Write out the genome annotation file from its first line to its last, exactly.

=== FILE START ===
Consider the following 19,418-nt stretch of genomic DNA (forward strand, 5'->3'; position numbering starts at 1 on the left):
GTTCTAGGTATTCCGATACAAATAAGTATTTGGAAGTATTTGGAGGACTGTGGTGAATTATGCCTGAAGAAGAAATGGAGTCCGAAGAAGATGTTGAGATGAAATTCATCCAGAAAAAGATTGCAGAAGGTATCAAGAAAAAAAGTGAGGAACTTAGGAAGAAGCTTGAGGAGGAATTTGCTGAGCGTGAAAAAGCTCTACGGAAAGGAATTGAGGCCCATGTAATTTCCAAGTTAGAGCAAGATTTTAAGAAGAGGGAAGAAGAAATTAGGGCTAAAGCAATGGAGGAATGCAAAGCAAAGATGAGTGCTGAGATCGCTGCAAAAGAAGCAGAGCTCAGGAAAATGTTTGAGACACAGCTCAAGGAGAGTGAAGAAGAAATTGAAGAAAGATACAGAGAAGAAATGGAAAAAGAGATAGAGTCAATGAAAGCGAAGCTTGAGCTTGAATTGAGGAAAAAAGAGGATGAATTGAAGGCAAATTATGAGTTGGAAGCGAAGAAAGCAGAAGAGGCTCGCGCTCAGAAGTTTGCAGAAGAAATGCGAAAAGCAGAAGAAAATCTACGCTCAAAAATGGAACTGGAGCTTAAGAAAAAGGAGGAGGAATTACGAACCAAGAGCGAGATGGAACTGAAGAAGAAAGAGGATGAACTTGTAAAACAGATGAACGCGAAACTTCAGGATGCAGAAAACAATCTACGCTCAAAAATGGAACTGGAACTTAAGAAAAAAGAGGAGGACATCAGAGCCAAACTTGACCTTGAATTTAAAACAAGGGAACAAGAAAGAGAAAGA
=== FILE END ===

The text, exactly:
Consider the following 19,418-nt stretch of genomic DNA (forward strand, 5'->3'; position numbering starts at 1 on the left):
GTTCTAGGTATTCCGATACAAATAAGTATTTGGAAGTATTTGGAGGACTGTGGTGAATTATGCCTGAAGAAGAAATGGAGTCCGAAGAAGATGTTGAGATGAAATTCATCCAGAAAAAGATTGCAGAAGGTATCAAGAAAAAAAGTGAGGAACTTAGGAAGAAGCTTGAGGAGGAATTTGCTGAGCGTGAAAAAGCTCTACGGAAAGGAATTGAGGCCCATGTAATTTCCAAGTTAGAGCAAGATTTTAAGAAGAGGGAAGAAGAAATTAGGGCTAAAGCAATGGAGGAATGCAAAGCAAAGATGAGTGCTGAGATCGCTGCAAAAGAAGCAGAGCTCAGGAAAATGTTTGAGACACAGCTCAAGGAGAGTGAAGAAGAAATTGAAGAAAGATACAGAGAAGAAATGGAAAAAGAGATAGAGTCAATGAAAGCGAAGCTTGAGCTTGAATTGAGGAAAAAAGAGGATGAATTGAAGGCAAATTATGAGTTGGAAGCGAAGAAAGCAGAAGAGGCTCGCGCTCAGAAGTTTGCAGAAGAAATGCGAAAAGCAGAAGAAAATCTACGCTCAAAAATGGAACTGGAGCTTAAGAAAAAGGAGGAGGAATTACGAACCAAGAGCGAGATGGAACTGAAGAAGAAAGAGGATGAACTTGTAAAACAGATGAACGCGAAACTTCAGGATGCAGAAAACAATCTACGCTCAAAAATGGAACTGGAACTTAAGAAAAAAGAGGAGGACATCAGAGCCAAACTTGACCTTGAATTTAAAACAAGGGAACAAGAAAGAGAAAGA